My generation, that which was born in the decade of the 1970s, knew a Havana that, before filling itself with ruins, had been full of pieces of junk. The relationship of the Cubans with the material world had begun to change since the early 1960s, when the State redistributed wealth and, a little later, decreed the rationing of industrial products. Since then, with the same enthusiasm with which they celebrated the Triumph of the Cuban Revolution, the habaneros—as the rest of the Cubans—dedicated themselves to keep everything they might need in another moment.
Three decades were enough to store a considerable quantity of objects, before the economic crisis caused by the fall of the Socialist Bloc and the disintegration of the Soviet Union compelled to grab hand to all the existing reserves. Cuba Material is a collection of those objects, mainly in the domestic sphere, consumed and kept from the moment of the Triumph of the Revolution, in January 1959, until the collapse of Soviet socialism in Eastern Europe and the end of the USSR thirty years later.
I began to collect a little after having created, in the beginning of 2012, the Cuba Material blog, conceived as an “archive of Cuban material culture.” At that time, the Cuban society had gobbled up and transformed, because of the Special Period, great part of its material culture and had been vomiting the indigestion in trashcans and sidewalks, or in second hand street markets, in Cuba and in the World Wide Web.
After four years, Cuba Material gathers today about two thousand documents and objects of domestic or personal use, among them furniture, electrical appliances, dishes, food containers, school notebooks, uniforms, toys, pieces of clothes and shoes, jewelry, razor blades, vouchers, instruction manuals for electronic and electrical appliances, certificates of labor merits, graduation diplomas, medals and voluntary work certificates, and a long etcetera. Inherited many of these objects from my own family: school notebooks of my mother with revolutionary slogans reflecting the first hopes deposited in the world that the Cuban Revolution said it had decided to build, the layette and toys that once were mine, acquired under the rationing, that my family kept thinking on the grandchildren and great-grandchildren who would later come. My grandmother’s sewing molds, the polyester safaris of my father and the certificates of ownership of all electrical appliances my grandfather could buy with his “historical salary” as a doctor, are also part of the collection. Many other objects have come to my hands thanks to generous donations of very good friends, acquaintances and readers of the blog. As a group, these artifacts and documents reveal, as I have already commented with regard to the exhibition Pioneros: Building Cuba’s Socialist Childhood, a politicized material culture, marked by the porosity of the frontier separating what is private and what is public. (…)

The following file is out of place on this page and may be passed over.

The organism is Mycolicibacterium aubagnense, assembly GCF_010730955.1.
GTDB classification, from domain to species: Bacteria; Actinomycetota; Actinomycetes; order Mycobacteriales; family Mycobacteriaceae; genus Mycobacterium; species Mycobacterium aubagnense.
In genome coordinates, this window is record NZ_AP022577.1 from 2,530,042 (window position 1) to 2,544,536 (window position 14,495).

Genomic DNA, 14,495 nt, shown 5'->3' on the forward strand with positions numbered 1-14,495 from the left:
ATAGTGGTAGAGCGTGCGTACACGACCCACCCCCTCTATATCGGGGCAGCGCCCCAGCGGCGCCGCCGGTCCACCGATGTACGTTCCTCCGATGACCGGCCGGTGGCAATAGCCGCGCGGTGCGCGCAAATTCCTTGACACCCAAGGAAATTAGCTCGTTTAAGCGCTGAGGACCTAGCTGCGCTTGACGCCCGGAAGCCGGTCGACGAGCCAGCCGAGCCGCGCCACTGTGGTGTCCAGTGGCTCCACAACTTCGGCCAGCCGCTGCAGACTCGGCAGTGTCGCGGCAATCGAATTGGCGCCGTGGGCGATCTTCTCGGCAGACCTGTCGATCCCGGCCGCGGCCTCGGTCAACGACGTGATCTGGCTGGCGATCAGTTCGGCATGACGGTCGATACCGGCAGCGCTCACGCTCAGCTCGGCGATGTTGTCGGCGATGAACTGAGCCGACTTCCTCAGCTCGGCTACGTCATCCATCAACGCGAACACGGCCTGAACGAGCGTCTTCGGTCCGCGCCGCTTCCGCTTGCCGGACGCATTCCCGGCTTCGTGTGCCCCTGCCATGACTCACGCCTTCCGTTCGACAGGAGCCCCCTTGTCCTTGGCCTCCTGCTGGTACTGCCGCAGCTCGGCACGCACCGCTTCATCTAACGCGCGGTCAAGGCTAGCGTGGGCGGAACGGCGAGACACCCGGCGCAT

Historical salary: Applied to any sector, not only in medicine. If a professional was separated from his position to assign him to a minor place, he would continue receiving the highest salary he formerly earned. (Editor’s Note)
 Interview made by Walfrido Dorta on the exhibition Pioneros: Building Cuba’s Socialist Childhood, inaugurated on September 17, 2015 in the Arnold and Sheila Aronson Galleries of Parsons School of Design, curated by María A. Cabrera Arús and Meyken Barreto.